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Behaviour of bank auditors

As I already said auditors have a responsibility in the collapse of confidence : many of them certified accounts despite red flags all the more than the relationship auditor-auditee is a commercial relationship. I the auditor does not certify he knows that he may lose the client. As far as declarations of suspicion are concerned, of the auditor report a declaration of suspicion he knpws that he will lose the client (and the prospects).

An Early Day Motion was published last 16 October in the UK :

That this House is concerned to find that the banks which have failed in the US, Britain and the EU all had clean bills of health from auditors who are dependent for their appointment and fees on companies and their directors; notes that in all these cases auditors also acted as consultants to the companies and reported on the transactions they created, resulting in a financial dependency which inhibited auditors from doing effective audits or drawing public attention to the questionable mixture of toxic debts, off balance sheet accounting, and dubious asset values which brought the banks down; points out that in 2007 PriceWaterhouseCoopers charged Northern Rock £2.4 million (2006: £1.8 million) of which £1 million (2006: £1 million) was for consultancy, KPMG charged Bradford and Bingley £1.4 million (2006: £1.7 million) of which £0.8 million (2006: £0.8 million) was for consultancy, KPMG charged HBOS £11.4 million (2006: £11.2 million) of which £3.4 million (2006: £4.4 million) was for consultancy, Deloitte and Touche charged RBS £31.4 million (2006: £23 million) of which £14.2 million (2006: £11.1 million) was for consultancy and PriceWaterhouseCoopers charged Lloyds TSB £14.6 million (2006: £17 million) of which £1.5 million (2006: £2 million) was for consultancy; and therefore suggests that audits of banks should be directly conducted by the regulators on a real time basis and external auditors of banks must not act as consultants to the banks or the directors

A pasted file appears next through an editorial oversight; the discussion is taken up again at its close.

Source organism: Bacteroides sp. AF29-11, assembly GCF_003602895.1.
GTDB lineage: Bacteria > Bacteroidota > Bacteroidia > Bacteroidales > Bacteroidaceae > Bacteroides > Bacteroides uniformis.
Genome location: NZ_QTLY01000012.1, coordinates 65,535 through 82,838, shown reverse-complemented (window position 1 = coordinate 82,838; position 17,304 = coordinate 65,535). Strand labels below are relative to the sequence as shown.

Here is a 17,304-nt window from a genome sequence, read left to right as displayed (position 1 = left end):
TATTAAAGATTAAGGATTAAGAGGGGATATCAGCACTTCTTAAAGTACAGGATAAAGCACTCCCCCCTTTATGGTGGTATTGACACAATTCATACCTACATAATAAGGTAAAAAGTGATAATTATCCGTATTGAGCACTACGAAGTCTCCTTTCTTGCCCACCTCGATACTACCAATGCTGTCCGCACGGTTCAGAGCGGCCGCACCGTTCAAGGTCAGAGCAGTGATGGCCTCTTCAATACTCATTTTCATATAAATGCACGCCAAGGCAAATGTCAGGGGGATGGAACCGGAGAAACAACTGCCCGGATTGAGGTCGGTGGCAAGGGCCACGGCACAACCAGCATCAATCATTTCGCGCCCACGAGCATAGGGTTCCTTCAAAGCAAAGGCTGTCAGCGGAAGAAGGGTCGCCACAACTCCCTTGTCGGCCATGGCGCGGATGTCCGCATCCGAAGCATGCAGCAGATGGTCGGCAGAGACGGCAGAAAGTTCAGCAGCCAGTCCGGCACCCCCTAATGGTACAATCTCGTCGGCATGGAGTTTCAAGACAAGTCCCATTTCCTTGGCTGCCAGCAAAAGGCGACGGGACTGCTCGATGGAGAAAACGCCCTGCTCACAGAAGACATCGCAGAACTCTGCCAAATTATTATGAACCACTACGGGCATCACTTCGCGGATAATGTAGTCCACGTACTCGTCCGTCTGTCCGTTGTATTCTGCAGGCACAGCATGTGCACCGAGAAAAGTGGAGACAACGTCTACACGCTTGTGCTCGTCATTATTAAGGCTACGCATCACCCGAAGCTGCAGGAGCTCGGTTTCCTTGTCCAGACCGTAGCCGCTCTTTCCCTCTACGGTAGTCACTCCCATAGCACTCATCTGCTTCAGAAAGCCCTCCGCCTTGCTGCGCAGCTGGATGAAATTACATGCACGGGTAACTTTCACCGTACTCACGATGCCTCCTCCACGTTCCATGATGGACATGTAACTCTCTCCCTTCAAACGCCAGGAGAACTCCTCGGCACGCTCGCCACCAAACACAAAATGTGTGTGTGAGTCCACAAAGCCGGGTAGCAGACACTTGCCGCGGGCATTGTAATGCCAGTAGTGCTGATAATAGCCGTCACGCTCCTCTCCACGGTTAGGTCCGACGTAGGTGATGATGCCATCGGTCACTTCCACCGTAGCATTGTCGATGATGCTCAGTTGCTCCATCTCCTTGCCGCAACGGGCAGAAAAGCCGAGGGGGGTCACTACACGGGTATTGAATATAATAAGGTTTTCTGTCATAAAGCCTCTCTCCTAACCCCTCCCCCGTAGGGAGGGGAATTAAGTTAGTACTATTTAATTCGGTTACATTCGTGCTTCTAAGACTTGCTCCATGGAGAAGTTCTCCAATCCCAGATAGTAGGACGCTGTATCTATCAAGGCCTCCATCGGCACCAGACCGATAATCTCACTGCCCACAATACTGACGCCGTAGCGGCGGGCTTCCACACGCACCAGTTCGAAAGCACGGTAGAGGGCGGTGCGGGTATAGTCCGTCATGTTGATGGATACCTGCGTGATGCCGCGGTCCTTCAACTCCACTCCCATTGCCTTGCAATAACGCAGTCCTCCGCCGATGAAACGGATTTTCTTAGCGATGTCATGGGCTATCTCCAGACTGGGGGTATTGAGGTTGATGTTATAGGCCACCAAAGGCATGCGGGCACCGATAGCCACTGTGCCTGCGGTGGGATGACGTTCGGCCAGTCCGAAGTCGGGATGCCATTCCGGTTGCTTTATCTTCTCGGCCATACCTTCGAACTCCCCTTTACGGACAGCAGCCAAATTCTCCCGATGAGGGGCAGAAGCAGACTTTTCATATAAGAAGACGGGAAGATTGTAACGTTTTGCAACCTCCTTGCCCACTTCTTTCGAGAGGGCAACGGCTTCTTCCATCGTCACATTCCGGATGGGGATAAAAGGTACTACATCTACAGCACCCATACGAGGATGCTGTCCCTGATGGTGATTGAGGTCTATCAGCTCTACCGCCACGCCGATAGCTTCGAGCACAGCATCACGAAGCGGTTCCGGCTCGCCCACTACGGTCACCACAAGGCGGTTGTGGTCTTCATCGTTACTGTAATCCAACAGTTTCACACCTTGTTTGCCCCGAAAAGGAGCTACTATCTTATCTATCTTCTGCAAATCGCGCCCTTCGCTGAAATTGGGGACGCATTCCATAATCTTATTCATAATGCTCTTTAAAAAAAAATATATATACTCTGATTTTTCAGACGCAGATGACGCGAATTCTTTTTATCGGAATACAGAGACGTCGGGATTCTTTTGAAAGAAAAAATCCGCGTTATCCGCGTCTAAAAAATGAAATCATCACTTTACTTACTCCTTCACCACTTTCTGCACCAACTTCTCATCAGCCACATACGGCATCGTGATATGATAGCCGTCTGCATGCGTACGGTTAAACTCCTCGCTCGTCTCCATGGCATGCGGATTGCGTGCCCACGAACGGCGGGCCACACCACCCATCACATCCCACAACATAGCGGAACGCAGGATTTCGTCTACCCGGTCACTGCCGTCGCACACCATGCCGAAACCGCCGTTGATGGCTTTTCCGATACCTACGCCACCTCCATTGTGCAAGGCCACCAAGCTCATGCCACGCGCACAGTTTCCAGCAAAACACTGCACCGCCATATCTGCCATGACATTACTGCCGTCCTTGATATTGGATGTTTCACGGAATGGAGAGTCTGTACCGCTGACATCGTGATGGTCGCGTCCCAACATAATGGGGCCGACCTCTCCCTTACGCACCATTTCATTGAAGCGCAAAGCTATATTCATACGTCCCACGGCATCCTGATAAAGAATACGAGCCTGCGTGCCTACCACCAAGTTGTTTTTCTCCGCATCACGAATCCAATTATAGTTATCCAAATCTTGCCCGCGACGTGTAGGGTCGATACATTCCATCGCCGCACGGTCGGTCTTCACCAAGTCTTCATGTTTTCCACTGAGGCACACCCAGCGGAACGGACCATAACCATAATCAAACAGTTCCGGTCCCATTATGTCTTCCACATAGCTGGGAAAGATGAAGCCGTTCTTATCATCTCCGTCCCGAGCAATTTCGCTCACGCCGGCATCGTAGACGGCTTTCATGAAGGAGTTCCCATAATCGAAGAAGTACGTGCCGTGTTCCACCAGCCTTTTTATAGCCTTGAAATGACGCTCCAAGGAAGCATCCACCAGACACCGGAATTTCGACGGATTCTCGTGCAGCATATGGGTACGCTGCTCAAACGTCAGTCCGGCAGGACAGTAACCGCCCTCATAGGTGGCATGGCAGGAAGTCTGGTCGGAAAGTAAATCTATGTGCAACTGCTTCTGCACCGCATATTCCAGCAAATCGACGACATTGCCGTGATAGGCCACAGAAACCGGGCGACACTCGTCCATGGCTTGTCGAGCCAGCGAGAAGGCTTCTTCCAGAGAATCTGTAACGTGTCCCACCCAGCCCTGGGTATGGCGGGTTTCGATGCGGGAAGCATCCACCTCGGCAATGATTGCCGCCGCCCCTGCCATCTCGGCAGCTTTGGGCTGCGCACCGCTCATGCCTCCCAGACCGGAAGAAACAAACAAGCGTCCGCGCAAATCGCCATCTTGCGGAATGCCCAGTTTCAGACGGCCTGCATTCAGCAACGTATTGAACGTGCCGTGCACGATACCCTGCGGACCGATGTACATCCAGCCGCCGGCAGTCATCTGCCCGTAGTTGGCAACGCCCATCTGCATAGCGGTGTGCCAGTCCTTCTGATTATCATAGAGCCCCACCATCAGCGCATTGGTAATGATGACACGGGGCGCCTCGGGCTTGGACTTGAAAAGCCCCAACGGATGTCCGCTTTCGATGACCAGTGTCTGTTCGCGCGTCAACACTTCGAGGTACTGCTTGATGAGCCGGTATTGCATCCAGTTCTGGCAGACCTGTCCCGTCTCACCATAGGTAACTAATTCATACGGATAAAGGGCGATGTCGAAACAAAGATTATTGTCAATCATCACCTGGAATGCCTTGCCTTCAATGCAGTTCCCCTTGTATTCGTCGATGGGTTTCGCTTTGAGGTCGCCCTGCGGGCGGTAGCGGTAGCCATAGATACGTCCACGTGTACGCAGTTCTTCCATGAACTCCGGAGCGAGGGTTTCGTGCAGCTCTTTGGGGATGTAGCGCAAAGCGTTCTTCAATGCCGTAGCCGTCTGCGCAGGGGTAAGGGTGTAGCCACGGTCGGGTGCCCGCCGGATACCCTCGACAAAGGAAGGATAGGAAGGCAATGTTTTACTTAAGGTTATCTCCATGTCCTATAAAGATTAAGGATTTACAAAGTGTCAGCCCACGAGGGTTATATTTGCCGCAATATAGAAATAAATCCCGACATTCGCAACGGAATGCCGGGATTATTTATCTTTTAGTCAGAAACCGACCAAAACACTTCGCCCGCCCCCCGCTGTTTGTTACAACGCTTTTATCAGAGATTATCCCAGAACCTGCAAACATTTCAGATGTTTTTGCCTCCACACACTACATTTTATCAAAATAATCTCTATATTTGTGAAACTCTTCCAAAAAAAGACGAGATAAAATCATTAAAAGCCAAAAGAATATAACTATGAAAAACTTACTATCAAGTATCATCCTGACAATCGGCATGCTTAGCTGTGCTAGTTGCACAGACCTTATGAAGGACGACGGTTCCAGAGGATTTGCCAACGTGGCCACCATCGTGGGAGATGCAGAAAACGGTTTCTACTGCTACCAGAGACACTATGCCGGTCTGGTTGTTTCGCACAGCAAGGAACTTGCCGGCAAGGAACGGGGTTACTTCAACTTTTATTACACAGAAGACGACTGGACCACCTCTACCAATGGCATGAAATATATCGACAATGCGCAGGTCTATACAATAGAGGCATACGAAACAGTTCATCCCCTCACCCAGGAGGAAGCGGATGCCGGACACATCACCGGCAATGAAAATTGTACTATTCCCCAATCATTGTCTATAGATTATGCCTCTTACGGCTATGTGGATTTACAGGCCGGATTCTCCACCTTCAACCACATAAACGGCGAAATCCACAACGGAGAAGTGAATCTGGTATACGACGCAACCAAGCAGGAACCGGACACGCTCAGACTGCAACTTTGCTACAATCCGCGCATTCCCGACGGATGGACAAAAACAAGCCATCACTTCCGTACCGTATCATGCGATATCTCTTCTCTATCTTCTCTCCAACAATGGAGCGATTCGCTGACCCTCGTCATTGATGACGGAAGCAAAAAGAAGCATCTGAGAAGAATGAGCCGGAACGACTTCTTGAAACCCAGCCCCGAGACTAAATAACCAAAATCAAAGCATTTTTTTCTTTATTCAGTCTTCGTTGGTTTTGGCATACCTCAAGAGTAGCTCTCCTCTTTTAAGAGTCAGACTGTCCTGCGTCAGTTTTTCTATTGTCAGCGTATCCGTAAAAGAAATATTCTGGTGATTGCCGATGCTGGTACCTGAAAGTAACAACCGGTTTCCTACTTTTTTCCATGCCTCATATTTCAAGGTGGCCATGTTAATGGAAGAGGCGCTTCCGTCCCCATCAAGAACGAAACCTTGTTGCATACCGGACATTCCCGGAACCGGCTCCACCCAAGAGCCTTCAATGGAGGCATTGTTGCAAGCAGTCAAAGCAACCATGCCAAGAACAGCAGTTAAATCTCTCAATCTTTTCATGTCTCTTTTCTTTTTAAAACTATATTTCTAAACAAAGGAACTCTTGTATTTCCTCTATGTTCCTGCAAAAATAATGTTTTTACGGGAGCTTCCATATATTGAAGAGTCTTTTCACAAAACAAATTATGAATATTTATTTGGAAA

I wish other parliaments reported the issue.

Read motion

18:26 Posted in UK | Permalink | Comments (0)

OECD Group demands rapid UK action to enact adequate anti-bribery laws

The OECD's Working Group on Bribery sharply criticised the United Kingdom’s failure to bring its anti-bribery laws into line with its international obligations under the OECD Anti-Bribery Convention and urged the rapid introduction of new legislation (watch the press conference).

Current UK legislation makes it very difficult for prosecutors to bring an effective case against a company for alleged bribery offenses. Although the UK ratified the OECD Anti-Bribery Convention 10 years ago, it has so far failed to successfully prosecute any bribery case against a company.

In light of the numerous issues of serious concern, the Working Group has requested the UK to provide quarterly written reports on legislative progress for each Working Group meeting. It may also carry out follow-up visits to the UK, and may take further appropriate action after it considers the reports or any on-site visits.

The Working Group warned that uncertainty over the UK’s legislative framework may trigger a need for increased due diligence over UK companies by their commercial partners or multilateral development banks.

Read press release

18:12 Posted in UK | Permalink | Comments (0)


Whitehall accused of blocking UN plan to stop tax evasion

The Guardian has reported that the British government is attempting to torpedo a section of an international plan to eradicate tax evasion with the view of protecting the interests of City law and accountancy firms.

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13:15 Posted in UK | Permalink | Comments (0)